From the restrictions on what names can be given to a baby in this country, to an accidental torpedo release, and via a geographically-accurate Tube map, it makes for fascinating reading. You can see them all here.
On 22 February 2008, we posted an announcement on this very blog: “the new mySociety Freedom of Information site is now live”.
More than 450,000 requests later, WhatDoTheyKnow is marking its tenth anniversary: as part of the celebrations, we’ve put together a timeline showing how WhatDoTheyKnow has intersected with the history of FOI in the UK since we first gained our right to information in 2005. If nothing else, you may enjoy looking at the site’s rather more primitive design back in its early days.
The past decade has seen legal challenges, contributions to Parliamentary inquiries, and the development of our code for use in other countries (26 and counting). It has proved that an ambitious project can be kept going thanks to the efforts of unpaid but skilled and dedicated volunteers.
Most of all, though, it’s seen you, the general public, submitting requests for information, and sharing the responses you receive. That was always the idea, and, it turns out, it’s a pretty sound one.
This month, FixMyStreet.com sent one more report off to a council. There was nothing to distinguish it from all the other reports of fly-tipping, potholes and graffiti… except that it was the one millionth to be sent since the site began.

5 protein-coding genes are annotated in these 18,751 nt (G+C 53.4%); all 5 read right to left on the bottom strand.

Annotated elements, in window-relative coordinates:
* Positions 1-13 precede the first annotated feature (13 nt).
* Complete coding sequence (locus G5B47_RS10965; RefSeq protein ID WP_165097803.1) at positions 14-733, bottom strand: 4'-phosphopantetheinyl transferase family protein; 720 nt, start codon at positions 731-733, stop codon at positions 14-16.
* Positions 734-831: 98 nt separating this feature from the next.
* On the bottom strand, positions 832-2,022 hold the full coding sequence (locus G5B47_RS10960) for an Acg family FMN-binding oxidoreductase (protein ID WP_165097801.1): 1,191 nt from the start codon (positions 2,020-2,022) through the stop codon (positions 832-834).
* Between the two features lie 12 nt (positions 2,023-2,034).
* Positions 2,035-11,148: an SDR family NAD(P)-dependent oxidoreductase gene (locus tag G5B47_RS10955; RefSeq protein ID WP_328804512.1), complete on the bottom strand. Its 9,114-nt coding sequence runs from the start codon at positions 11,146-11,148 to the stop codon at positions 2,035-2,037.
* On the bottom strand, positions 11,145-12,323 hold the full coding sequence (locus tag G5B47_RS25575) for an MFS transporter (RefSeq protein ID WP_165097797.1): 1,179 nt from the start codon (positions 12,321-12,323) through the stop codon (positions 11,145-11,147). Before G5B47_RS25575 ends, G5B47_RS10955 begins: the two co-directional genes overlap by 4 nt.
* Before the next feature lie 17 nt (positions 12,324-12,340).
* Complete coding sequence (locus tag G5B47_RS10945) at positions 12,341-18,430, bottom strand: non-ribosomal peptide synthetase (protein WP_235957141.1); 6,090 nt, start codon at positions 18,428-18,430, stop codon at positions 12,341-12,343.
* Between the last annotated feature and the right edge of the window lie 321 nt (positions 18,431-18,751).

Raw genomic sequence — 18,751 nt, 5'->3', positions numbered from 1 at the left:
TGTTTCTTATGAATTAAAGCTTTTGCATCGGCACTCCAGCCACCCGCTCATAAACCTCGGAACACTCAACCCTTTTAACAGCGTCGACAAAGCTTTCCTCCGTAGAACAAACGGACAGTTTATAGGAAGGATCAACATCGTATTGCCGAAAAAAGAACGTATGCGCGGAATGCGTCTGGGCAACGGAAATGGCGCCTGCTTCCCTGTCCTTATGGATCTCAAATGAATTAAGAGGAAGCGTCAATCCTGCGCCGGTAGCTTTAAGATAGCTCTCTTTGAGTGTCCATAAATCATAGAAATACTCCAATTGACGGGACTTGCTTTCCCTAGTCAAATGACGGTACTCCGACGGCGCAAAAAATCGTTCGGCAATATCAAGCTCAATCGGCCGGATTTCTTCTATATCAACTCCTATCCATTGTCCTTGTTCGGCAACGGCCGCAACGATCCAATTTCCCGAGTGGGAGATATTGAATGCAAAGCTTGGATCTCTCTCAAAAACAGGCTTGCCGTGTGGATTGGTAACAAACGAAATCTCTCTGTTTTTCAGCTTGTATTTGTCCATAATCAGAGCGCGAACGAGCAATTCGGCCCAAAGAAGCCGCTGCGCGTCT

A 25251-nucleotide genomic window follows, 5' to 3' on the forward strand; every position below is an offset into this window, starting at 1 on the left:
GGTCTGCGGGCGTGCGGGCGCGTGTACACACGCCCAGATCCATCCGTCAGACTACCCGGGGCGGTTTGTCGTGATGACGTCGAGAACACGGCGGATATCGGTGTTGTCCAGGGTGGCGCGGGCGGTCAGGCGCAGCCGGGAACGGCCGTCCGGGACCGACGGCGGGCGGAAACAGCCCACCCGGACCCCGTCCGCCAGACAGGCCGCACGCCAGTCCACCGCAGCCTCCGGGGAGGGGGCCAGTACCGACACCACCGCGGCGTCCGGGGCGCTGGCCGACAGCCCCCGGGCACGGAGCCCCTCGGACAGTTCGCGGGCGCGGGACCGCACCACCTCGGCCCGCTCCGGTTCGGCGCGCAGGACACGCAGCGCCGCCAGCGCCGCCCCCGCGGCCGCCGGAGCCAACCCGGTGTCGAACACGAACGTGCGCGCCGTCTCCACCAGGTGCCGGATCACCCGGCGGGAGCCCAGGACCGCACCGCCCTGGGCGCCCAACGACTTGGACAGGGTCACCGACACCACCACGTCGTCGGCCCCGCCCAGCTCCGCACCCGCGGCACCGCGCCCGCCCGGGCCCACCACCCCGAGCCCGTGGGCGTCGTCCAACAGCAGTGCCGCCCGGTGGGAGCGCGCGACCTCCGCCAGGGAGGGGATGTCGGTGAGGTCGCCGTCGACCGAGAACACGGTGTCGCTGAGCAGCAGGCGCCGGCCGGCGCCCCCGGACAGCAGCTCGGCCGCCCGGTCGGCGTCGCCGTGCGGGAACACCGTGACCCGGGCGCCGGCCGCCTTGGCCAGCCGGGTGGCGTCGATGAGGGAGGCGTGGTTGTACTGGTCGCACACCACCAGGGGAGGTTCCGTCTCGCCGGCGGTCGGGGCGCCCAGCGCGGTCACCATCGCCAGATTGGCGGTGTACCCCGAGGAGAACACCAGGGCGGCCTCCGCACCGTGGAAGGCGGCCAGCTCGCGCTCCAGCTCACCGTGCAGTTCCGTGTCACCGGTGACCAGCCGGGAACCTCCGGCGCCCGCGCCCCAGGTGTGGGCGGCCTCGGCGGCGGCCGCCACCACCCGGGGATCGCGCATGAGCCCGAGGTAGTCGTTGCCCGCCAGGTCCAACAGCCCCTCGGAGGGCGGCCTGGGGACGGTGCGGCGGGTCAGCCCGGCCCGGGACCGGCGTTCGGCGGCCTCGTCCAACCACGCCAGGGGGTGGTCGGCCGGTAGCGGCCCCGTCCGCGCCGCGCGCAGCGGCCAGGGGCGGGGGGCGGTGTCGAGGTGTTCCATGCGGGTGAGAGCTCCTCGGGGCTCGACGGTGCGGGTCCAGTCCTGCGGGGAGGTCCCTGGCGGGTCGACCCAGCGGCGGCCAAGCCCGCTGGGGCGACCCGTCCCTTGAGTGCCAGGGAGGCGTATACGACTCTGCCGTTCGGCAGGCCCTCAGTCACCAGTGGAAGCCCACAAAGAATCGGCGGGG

Back in 2007, when mySociety first launched FixMyStreet, we had a feeling it’d be useful — but we couldn’t have foreseen the take-up it’s had not only here in the UK, but across the world and in many forms. One million seems like a real milestone, so in celebration, here’s a whistle-stop tour of FixMyStreet’s life so far.
First through the doors
The first report ever sent to a council through FixMyStreet was this one, concerning a broken streetlight.
It was created by a mySociety staff member during beta testing of the site, and sent off to Oxford City Council — who fixed the streetlight. Proof of concept, and we were off.
Once it was clear that everything was working smoothly, FixMyStreet had its official launch that March.
Those who know and love FixMyStreet may be surprised to hear that in this first incarnation, it was given the slightly less snappy title of Neighbourhood Fix-It.
Just a week after launch, users had already filed over 1,000 reports — a sign that there really was a need for this site.
The reasons for its popularity? After all, all councils these days provide a fault-reporting system themselves, so why the enthusiastic take-up of a site that duplicates this functionality? We think the reasons are twofold:
- You don’t have to worry about which council is responsible for an issue: FixMyStreet just automatically sends it off to the right one. There are lots of reasons why you may not know where to send a street report, not least the UK’s two-tiered system of local authorities.
- We make the reporting process as simple as possible. It’s that whole ‘swans looking graceful but paddling like crazy under the waterline’ thing: we put in an awful amount of work to make sure that you don’t even notice the issues FixMyStreet has to deal with to make the user experience super-smooth. Back in 2012 we blogged about some of the thinking behind the site; for example here’s why FixMyStreet begins by asking just one simple question.